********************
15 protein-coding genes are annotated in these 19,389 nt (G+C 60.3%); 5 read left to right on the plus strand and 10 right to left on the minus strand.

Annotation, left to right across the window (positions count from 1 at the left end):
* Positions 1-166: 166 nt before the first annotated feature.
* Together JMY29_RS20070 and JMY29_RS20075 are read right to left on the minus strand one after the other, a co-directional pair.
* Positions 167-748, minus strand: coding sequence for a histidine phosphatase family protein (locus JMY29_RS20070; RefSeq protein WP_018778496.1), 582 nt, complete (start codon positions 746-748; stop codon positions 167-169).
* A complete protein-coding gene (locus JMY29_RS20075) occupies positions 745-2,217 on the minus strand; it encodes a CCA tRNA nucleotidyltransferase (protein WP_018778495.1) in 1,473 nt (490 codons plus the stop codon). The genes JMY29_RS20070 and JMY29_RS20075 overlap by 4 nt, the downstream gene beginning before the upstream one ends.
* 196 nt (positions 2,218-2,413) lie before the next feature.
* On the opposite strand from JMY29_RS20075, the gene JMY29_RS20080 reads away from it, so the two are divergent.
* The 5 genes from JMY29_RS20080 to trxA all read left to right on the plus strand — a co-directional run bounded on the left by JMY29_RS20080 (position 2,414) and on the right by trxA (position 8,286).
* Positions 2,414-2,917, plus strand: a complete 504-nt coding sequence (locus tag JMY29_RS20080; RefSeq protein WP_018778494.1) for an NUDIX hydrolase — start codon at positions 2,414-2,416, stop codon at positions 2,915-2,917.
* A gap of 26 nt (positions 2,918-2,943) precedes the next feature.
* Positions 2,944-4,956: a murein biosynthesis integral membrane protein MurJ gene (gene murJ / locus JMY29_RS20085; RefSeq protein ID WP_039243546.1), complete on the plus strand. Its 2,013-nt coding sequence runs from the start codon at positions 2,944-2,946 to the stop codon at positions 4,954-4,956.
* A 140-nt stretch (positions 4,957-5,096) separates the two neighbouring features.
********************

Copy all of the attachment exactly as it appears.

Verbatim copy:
15 protein-coding genes are annotated in these 19,389 nt (G+C 60.3%); 5 read left to right on the plus strand and 10 right to left on the minus strand.

Annotation, left to right across the window (positions count from 1 at the left end):
* Positions 1-166: 166 nt before the first annotated feature.
* Together JMY29_RS20070 and JMY29_RS20075 are read right to left on the minus strand one after the other, a co-directional pair.
* Positions 167-748, minus strand: coding sequence for a histidine phosphatase family protein (locus JMY29_RS20070; RefSeq protein WP_018778496.1), 582 nt, complete (start codon positions 746-748; stop codon positions 167-169).
* A complete protein-coding gene (locus JMY29_RS20075) occupies positions 745-2,217 on the minus strand; it encodes a CCA tRNA nucleotidyltransferase (protein WP_018778495.1) in 1,473 nt (490 codons plus the stop codon). The genes JMY29_RS20070 and JMY29_RS20075 overlap by 4 nt, the downstream gene beginning before the upstream one ends.
* 196 nt (positions 2,218-2,413) lie before the next feature.
* On the opposite strand from JMY29_RS20075, the gene JMY29_RS20080 reads away from it, so the two are divergent.
* The 5 genes from JMY29_RS20080 to trxA all read left to right on the plus strand — a co-directional run bounded on the left by JMY29_RS20080 (position 2,414) and on the right by trxA (position 8,286).
* Positions 2,414-2,917, plus strand: a complete 504-nt coding sequence (locus tag JMY29_RS20080; RefSeq protein WP_018778494.1) for an NUDIX hydrolase — start codon at positions 2,414-2,416, stop codon at positions 2,915-2,917.
* A gap of 26 nt (positions 2,918-2,943) precedes the next feature.
* Positions 2,944-4,956: a murein biosynthesis integral membrane protein MurJ gene (gene murJ / locus JMY29_RS20085; RefSeq protein ID WP_039243546.1), complete on the plus strand. Its 2,013-nt coding sequence runs from the start codon at positions 2,944-2,946 to the stop codon at positions 4,954-4,956.
* A 140-nt stretch (positions 4,957-5,096) separates the two neighbouring features.